voicesGrace Dent on Grange Hill and Terry Sue-Patt
Arts and Entertainment
Performers drink tea at the Glastonbury festival in 2010
Arts and Entertainment
Twin Peaks stars Joan Chen, Michael Ontkean, Kyle Maclachlan and Piper Laurie
tvName confirmed for third series
Cameron Jerome
footballCanaries beat Boro to gain promotion to the Premier League
Arts and Entertainment
Latest stories from i100
Have you tried new the Independent Digital Edition apps?
Independent Dating

By clicking 'Search' you
are agreeing to our
Terms of Use.

ES Rentals

    iJobs Job Widget
    iJobs General

    Guru Careers: Software Developer / C# Developer

    £40-50K: Guru Careers: We are seeking an experienced Software / C# Developer w...

    Guru Careers: Software Developer

    £35 - 40k + Benefits: Guru Careers: We are seeking a Software Developer (JavaS...

    SThree: Trainee Recruitment Consultant / Resourcer

    £18000 - £23000 per annum + Commission: SThree: As a Trainee Recruitment Consu...

    Ashdown Group: UI Developer - (UI, HTML, CSS, JavaScript, AngularJS)

    £25000 - £40000 per annum: Ashdown Group: UI Developer - (UI, JavaScript, HTML...

    Day In a Page

    Abuse - and the hell that came afterwards

    Abuse - and the hell that follows

    James Rhodes on the extraordinary legal battle to publish his memoir
    Why we need a 'tranquility map' of England, according to campaigners

    It's oh so quiet!

    The case for a 'tranquility map' of England
    'Timeless fashion': It may be a paradox, but the industry loves it

    'Timeless fashion'

    It may be a paradox, but the industry loves it
    If the West needs a bridge to the 'moderates' inside Isis, maybe we could have done with Osama bin Laden staying alive after all

    Could have done with Osama bin Laden staying alive?

    Robert Fisk on the Fountainheads of World Evil in 2011 - and 2015
    New exhibition celebrates the evolution of swimwear

    Evolution of swimwear

    From bathing dresses in the twenties to modern bikinis
    Sun, sex and an anthropological study: One British academic's summer of hell in Magaluf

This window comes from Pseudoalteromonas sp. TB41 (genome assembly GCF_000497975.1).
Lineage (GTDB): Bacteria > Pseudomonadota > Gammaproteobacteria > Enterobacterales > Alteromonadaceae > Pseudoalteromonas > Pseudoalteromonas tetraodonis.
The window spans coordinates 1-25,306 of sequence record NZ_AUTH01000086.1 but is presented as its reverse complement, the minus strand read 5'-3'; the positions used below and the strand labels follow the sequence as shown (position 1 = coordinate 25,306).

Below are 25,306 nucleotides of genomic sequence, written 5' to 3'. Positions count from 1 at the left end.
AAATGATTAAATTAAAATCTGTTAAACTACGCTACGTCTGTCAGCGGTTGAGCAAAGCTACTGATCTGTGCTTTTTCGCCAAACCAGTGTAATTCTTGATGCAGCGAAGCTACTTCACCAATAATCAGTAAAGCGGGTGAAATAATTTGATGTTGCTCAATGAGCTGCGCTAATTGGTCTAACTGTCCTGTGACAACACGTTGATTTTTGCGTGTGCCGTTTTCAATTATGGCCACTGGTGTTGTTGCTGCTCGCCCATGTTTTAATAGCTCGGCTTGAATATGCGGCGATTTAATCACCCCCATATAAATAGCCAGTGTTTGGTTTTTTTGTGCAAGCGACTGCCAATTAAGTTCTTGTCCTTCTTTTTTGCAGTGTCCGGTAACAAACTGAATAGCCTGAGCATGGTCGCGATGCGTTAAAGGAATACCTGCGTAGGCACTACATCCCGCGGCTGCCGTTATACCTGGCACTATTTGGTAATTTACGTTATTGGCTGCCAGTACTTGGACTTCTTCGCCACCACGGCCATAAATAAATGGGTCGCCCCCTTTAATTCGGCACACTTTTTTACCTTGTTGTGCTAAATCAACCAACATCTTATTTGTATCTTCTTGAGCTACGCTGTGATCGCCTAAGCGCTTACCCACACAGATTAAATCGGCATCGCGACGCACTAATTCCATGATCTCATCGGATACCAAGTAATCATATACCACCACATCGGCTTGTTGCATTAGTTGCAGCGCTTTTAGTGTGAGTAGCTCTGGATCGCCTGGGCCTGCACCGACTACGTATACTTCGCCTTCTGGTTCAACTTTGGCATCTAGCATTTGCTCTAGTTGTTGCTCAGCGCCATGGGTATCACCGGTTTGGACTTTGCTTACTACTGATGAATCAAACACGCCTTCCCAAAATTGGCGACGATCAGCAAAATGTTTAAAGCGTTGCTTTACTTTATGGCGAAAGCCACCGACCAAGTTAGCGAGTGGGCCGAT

Sun, sex and an anthropological study

    One academic’s summer of hell in Magaluf
    From Shakespeare to Rising Damp... to Vicious

    Frances de la Tour's 50-year triumph

    'Rising Damp' brought De la Tour such recognition that she could be forgiven if she'd never been able to move on. But at 70, she continues to flourish - and to beguile
    'That Whitsun, I was late getting away...'

    Ian McMillan on the Whitsun Weddings

    This weekend is Whitsun, and while the festival may no longer resonate, Larkin's best-loved poem, lives on - along with the train journey at the heart of it
    Kathryn Williams explores the works and influences of Sylvia Plath in a new light

    Songs from the bell jar

    Kathryn Williams explores the works and influences of Sylvia Plath
    How one man's day in high heels showed him that Cannes must change its 'no flats' policy

    One man's day in high heels

    ...showed him that Cannes must change its 'flats' policy
    Is a quiet crusade to reform executive pay bearing fruit?

    Is a quiet crusade to reform executive pay bearing fruit?

    Dominic Rossi of Fidelity says his pressure on business to control rewards is working. But why aren’t other fund managers helping?
    The King David Hotel gives precious work to Palestinians - unless peace talks are on

    King David Hotel: Palestinians not included

    The King David is special to Jerusalem. Nick Kochan checked in and discovered it has some special arrangements, too
    More people moving from Australia to New Zealand than in the other direction for first time in 24 years

    End of the Aussie brain drain

    More people moving from Australia to New Zealand than in the other direction for first time in 24 years
    Meditation is touted as a cure for mental instability but can it actually be bad for you?

    Can meditation be bad for you?

    Researching a mass murder, Dr Miguel Farias discovered that, far from bringing inner peace, meditation can leave devotees in pieces
    Eurovision 2015: Australians will be cheering on their first-ever entrant this Saturday

    Australia's first-ever Eurovision entrant

    Australia, a nation of kitsch-worshippers, has always loved the Eurovision Song Contest. Maggie Alderson says it'll fit in fine